As avenues to foreign influence in innumerable ways, such attachments are particularly alarming to the truly enlightened and independent patriot. How many opportunities do they afford to tamper with domestic factions, to practice the arts of seduction, to mislead public opinion, to influence or awe the public councils. Such an attachment of a small or weak towards a great and powerful nation dooms the former to be the satellite of the latter.
Against the insidious wiles of foreign influence (I conjure you to believe me, fellow-citizens) the jealousy of a free people ought to be constantly awake, since history and experience prove that foreign influence is one of the most baneful foes of republican government. But that jealousy to be useful must be impartial; else it becomes the instrument of the very influence to be avoided, instead of a defense against it. Excessive partiality for one foreign nation and excessive dislike of another cause those whom they actuate to see danger only on one side, and serve to veil and even second the arts of influence on the other. Real patriots who may resist the intrigues of the favorite are liable to become suspected and odious, while its tools and dupes usurp the applause and confidence of the people, to surrender their interests.'
Present US foreign policy is based on a pathological attachment to Israel and an equally pathological hatred of the Islamic nations. The latter's religious fanaticism has much to be condemned. Another aspect of US foreign policy is equally falsely based on unthinking antipathy to Russia, the other dominant power of the past, marginalized in the nineteen nineties, but resurgent recently. There is a foolish malevolence in trying to surround and contain it by appealing to its near abroad nations, victims of its oppression in the recent past. In trying to build this house of cards, the US crosses limits harmful to itself, expensive to support and ephemeral in the long run, like its policy towards Georgia, Ukraine, Azerbaijan, Uzbekistan, Tajikistan, Kyrghyzstan and Turkmenistan.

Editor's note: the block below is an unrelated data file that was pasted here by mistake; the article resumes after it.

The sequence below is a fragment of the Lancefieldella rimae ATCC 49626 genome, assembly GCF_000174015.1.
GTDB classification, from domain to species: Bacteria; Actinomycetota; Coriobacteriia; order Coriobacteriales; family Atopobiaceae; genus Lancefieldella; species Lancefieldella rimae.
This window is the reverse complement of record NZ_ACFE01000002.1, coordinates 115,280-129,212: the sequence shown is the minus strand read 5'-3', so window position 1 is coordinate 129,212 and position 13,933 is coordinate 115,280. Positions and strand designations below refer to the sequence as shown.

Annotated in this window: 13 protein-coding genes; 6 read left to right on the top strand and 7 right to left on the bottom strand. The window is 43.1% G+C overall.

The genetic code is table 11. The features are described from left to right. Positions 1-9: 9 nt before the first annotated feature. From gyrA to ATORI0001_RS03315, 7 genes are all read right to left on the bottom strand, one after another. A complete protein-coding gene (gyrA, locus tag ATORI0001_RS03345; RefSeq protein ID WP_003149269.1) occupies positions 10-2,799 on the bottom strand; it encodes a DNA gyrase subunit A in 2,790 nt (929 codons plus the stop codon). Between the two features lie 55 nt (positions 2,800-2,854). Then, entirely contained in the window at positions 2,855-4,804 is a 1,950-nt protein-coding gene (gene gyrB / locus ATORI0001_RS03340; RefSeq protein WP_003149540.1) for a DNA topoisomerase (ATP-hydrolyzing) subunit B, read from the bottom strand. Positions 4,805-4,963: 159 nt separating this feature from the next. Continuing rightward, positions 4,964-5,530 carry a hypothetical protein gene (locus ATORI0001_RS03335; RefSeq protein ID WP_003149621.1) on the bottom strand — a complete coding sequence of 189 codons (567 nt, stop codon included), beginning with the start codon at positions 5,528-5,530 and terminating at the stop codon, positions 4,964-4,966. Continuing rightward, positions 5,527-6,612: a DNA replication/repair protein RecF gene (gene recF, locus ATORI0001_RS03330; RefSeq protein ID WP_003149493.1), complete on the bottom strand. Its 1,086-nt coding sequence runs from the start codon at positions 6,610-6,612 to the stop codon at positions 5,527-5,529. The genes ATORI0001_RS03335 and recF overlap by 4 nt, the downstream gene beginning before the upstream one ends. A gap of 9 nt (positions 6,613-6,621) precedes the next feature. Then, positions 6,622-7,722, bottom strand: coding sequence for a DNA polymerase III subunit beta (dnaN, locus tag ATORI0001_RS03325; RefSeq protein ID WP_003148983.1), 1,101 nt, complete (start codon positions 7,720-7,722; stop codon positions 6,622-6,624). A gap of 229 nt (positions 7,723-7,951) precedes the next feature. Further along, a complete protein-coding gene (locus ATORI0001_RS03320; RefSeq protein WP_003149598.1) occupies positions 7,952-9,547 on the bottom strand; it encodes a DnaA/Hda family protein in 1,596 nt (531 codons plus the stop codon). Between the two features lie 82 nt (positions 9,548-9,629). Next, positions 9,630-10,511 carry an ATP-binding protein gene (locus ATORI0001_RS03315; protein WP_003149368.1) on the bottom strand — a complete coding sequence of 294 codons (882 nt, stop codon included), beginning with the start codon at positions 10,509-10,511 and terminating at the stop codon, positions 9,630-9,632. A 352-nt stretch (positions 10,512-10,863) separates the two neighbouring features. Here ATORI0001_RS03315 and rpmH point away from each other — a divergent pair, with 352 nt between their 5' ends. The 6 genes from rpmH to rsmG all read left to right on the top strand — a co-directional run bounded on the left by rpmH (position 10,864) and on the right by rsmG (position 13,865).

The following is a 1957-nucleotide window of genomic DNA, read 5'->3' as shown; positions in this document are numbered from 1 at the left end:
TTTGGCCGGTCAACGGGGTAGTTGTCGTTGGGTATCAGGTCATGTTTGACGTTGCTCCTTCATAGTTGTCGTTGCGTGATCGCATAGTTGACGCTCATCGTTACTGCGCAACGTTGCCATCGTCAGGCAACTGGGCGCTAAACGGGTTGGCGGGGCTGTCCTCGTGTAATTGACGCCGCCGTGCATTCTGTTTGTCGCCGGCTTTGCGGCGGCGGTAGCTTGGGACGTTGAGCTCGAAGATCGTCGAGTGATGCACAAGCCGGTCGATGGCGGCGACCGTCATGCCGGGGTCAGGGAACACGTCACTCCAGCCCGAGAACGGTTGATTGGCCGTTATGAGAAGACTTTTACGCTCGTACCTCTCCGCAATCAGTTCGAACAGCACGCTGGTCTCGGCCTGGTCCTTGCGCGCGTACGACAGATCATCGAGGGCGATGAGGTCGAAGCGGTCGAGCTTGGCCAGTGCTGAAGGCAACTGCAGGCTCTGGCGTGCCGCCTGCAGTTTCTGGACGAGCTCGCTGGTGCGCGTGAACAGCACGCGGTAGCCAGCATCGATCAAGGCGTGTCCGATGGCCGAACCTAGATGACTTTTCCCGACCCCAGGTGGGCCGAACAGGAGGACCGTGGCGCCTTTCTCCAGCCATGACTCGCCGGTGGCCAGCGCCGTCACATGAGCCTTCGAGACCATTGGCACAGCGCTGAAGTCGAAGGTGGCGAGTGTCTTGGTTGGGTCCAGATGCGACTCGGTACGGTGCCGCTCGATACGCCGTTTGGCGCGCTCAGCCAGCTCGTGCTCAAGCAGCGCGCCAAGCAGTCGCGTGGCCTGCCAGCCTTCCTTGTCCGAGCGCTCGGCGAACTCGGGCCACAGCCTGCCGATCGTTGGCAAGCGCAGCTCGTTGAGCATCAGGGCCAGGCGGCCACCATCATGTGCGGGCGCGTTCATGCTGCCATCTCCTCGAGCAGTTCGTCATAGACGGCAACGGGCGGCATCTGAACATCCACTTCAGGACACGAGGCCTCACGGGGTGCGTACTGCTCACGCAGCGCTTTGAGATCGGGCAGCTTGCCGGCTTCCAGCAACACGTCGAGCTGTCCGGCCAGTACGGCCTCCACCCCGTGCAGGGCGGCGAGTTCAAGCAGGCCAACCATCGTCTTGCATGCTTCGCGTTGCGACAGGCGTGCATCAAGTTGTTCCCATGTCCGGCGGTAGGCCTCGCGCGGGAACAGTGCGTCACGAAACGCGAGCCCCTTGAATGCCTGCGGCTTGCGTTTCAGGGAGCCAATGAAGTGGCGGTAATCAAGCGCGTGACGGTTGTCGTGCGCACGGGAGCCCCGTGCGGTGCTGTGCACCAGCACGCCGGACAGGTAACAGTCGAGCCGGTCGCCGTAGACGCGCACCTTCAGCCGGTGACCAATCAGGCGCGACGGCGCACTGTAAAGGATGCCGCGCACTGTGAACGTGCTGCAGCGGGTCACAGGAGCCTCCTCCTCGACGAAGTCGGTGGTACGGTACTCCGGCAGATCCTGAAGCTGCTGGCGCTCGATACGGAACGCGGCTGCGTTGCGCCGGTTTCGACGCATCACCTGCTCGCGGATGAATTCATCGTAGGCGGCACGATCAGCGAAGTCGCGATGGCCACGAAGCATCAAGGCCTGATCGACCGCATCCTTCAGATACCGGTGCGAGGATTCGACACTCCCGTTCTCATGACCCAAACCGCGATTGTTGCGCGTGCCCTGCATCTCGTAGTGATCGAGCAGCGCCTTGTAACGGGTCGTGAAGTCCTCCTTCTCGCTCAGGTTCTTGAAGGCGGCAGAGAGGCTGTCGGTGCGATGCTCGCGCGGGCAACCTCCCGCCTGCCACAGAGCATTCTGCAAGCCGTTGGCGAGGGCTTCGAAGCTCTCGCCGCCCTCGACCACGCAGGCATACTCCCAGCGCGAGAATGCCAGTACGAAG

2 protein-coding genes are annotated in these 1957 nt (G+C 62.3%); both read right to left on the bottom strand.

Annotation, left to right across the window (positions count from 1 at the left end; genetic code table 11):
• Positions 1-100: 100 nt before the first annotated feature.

These former Soviet Republics are ruled by corrupt autocrats, who are not bastions of democracy. By supporting them because they are antagonistic to Russia, the US builds on sand. They will eventually be overthrown as are all tyrants with time and the US will earn a prolonged enmity from those states in the future as it has in Latin America, Carribean, Indonesia, Philippines and Southeast Asia, Jordan, Egypt and Saudi Arabia. The words of John Quincy Adams about America are important to remember and follow.
'She goes not abroad, in search of monsters to destroy.
She is the well-wisher to the freedom and independence of all.
She is the champion and vindicator only of her own.
She will commend the general cause by the countenance of her voice, and the benignant sympathy of her example.